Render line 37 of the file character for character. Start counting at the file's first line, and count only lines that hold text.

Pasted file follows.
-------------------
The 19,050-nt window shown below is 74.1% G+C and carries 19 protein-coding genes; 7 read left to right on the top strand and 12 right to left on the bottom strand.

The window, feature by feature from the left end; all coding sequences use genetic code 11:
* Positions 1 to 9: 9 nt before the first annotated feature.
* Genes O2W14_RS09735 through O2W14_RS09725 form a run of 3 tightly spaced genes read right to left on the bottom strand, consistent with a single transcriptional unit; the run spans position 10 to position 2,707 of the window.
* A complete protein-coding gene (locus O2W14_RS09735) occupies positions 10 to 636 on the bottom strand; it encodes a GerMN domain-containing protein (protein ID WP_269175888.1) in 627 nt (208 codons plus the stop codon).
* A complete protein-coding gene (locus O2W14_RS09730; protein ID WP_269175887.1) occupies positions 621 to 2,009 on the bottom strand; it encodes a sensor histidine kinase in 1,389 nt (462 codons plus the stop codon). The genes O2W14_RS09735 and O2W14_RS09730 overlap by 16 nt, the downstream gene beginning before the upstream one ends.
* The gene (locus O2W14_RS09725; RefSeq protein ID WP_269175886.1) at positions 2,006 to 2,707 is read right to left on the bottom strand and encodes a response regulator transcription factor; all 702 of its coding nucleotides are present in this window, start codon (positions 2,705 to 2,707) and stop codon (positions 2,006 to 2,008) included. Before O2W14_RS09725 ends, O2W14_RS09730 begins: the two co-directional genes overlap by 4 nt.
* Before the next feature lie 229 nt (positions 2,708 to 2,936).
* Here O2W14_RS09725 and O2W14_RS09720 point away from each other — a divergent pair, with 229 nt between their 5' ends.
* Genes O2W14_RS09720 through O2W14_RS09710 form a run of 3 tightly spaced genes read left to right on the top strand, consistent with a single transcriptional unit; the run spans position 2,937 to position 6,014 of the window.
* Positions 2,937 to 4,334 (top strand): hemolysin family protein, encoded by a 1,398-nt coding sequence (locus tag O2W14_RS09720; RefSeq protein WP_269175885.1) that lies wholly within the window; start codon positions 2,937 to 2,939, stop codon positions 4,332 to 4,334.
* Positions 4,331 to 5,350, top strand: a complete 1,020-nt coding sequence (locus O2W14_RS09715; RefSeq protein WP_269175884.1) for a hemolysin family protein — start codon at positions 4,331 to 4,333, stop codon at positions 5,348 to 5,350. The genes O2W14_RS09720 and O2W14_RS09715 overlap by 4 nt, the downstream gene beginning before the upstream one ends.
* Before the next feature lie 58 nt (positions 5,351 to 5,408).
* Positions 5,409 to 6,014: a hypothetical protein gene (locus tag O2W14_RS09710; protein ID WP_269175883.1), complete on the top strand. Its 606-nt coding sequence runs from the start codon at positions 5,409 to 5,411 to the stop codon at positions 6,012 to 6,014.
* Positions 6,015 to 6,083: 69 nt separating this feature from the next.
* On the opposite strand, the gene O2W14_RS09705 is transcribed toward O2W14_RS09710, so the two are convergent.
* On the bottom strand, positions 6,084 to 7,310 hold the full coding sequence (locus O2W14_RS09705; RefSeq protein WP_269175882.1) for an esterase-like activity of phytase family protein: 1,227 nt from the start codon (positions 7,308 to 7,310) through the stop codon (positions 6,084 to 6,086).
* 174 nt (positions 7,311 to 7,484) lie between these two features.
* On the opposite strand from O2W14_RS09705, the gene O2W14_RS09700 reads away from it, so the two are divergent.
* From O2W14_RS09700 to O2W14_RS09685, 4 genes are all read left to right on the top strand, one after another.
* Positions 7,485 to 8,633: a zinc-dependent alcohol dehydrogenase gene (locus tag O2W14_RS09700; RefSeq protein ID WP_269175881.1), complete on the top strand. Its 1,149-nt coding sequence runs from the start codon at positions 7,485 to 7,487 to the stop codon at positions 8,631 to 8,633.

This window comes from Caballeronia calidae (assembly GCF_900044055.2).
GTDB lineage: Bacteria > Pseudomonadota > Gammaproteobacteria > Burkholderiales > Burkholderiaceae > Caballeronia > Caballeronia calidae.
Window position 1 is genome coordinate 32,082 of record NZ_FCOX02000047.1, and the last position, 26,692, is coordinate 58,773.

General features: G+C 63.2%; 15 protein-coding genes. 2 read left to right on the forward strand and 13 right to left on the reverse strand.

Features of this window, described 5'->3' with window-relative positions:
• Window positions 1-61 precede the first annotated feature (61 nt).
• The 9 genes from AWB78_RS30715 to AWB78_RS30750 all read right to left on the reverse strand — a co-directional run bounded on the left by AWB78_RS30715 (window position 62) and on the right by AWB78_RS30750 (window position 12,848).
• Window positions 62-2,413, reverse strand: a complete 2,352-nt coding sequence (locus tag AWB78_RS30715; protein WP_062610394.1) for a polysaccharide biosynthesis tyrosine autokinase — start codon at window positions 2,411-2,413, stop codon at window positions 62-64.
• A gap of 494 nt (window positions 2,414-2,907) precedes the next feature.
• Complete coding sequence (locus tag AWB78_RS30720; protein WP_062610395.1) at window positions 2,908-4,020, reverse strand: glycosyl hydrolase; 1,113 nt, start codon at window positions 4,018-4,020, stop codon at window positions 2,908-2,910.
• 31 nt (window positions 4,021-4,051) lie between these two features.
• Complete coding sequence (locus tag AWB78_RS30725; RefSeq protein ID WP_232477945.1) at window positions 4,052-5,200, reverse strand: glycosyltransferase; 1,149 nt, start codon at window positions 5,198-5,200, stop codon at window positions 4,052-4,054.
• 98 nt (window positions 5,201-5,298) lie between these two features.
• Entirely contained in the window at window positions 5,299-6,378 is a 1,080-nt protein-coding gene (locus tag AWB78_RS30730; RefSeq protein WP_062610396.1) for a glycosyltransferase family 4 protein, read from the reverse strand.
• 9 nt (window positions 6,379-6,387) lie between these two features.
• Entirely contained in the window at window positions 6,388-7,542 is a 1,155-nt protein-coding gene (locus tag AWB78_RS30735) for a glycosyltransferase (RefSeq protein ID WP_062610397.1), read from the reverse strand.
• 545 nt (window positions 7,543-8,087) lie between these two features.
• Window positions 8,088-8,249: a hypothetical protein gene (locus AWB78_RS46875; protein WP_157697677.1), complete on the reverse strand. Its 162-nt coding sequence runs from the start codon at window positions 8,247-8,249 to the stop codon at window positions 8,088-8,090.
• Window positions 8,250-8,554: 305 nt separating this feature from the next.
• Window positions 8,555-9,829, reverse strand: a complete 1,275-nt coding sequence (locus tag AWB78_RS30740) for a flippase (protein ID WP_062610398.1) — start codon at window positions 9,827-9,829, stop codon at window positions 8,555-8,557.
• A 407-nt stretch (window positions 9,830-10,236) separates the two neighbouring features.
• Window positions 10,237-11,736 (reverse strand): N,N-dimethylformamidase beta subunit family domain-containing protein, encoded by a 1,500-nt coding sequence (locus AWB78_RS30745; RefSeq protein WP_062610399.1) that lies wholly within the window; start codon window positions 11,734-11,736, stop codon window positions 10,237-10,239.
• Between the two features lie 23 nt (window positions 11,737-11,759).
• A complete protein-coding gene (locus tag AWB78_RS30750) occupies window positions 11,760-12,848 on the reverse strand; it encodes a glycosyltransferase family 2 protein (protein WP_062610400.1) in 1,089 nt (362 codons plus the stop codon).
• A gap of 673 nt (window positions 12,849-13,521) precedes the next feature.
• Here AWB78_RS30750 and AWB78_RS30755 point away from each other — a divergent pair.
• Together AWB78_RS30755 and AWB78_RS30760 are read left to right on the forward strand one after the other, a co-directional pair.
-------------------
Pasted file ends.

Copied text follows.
• Entirely contained in the window at window positions 6,388-7,542 is a 1,155-nt protein-coding gene (locus tag AWB78_RS30735) for a glycosyltransferase (RefSeq protein ID WP_062610397.1), read from the reverse strand.